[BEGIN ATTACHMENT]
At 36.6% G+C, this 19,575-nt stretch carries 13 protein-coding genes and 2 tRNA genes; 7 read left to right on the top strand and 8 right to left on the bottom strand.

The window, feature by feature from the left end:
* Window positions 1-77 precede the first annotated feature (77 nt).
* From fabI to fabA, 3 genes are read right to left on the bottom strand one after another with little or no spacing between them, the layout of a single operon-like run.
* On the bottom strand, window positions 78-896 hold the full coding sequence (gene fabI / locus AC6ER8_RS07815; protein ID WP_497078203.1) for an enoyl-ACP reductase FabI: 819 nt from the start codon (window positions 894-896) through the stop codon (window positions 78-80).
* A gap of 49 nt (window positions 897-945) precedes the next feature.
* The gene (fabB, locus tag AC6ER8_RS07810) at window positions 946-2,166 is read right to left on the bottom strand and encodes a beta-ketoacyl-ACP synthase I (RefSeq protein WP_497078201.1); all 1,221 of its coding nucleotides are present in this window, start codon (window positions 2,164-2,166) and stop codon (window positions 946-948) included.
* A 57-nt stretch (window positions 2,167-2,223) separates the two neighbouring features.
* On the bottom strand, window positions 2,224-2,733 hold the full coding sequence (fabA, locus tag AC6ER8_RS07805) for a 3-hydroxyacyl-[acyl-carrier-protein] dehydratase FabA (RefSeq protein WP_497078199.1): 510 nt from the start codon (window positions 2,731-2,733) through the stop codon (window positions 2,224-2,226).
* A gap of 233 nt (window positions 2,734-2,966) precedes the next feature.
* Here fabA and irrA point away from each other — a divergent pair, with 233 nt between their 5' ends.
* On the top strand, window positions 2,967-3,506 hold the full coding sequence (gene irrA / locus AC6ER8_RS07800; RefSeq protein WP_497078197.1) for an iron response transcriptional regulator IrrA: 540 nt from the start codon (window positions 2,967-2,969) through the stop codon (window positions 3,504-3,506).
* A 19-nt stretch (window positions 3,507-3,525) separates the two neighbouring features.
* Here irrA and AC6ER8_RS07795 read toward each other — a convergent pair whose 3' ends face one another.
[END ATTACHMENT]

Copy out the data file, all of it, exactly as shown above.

At 36.6% G+C, this 19,575-nt stretch carries 13 protein-coding genes and 2 tRNA genes; 7 read left to right on the top strand and 8 right to left on the bottom strand.

The window, feature by feature from the left end:
* Window positions 1-77 precede the first annotated feature (77 nt).
* From fabI to fabA, 3 genes are read right to left on the bottom strand one after another with little or no spacing between them, the layout of a single operon-like run.
* On the bottom strand, window positions 78-896 hold the full coding sequence (gene fabI / locus AC6ER8_RS07815; protein ID WP_497078203.1) for an enoyl-ACP reductase FabI: 819 nt from the start codon (window positions 894-896) through the stop codon (window positions 78-80).
* A gap of 49 nt (window positions 897-945) precedes the next feature.
* The gene (fabB, locus tag AC6ER8_RS07810) at window positions 946-2,166 is read right to left on the bottom strand and encodes a beta-ketoacyl-ACP synthase I (RefSeq protein WP_497078201.1); all 1,221 of its coding nucleotides are present in this window, start codon (window positions 2,164-2,166) and stop codon (window positions 946-948) included.
* A 57-nt stretch (window positions 2,167-2,223) separates the two neighbouring features.
* On the bottom strand, window positions 2,224-2,733 hold the full coding sequence (fabA, locus tag AC6ER8_RS07805) for a 3-hydroxyacyl-[acyl-carrier-protein] dehydratase FabA (RefSeq protein WP_497078199.1): 510 nt from the start codon (window positions 2,731-2,733) through the stop codon (window positions 2,224-2,226).
* A gap of 233 nt (window positions 2,734-2,966) precedes the next feature.
* Here fabA and irrA point away from each other — a divergent pair, with 233 nt between their 5' ends.
* On the top strand, window positions 2,967-3,506 hold the full coding sequence (gene irrA / locus AC6ER8_RS07800; RefSeq protein WP_497078197.1) for an iron response transcriptional regulator IrrA: 540 nt from the start codon (window positions 2,967-2,969) through the stop codon (window positions 3,504-3,506).
* A 19-nt stretch (window positions 3,507-3,525) separates the two neighbouring features.
* Here irrA and AC6ER8_RS07795 read toward each other — a convergent pair whose 3' ends face one another.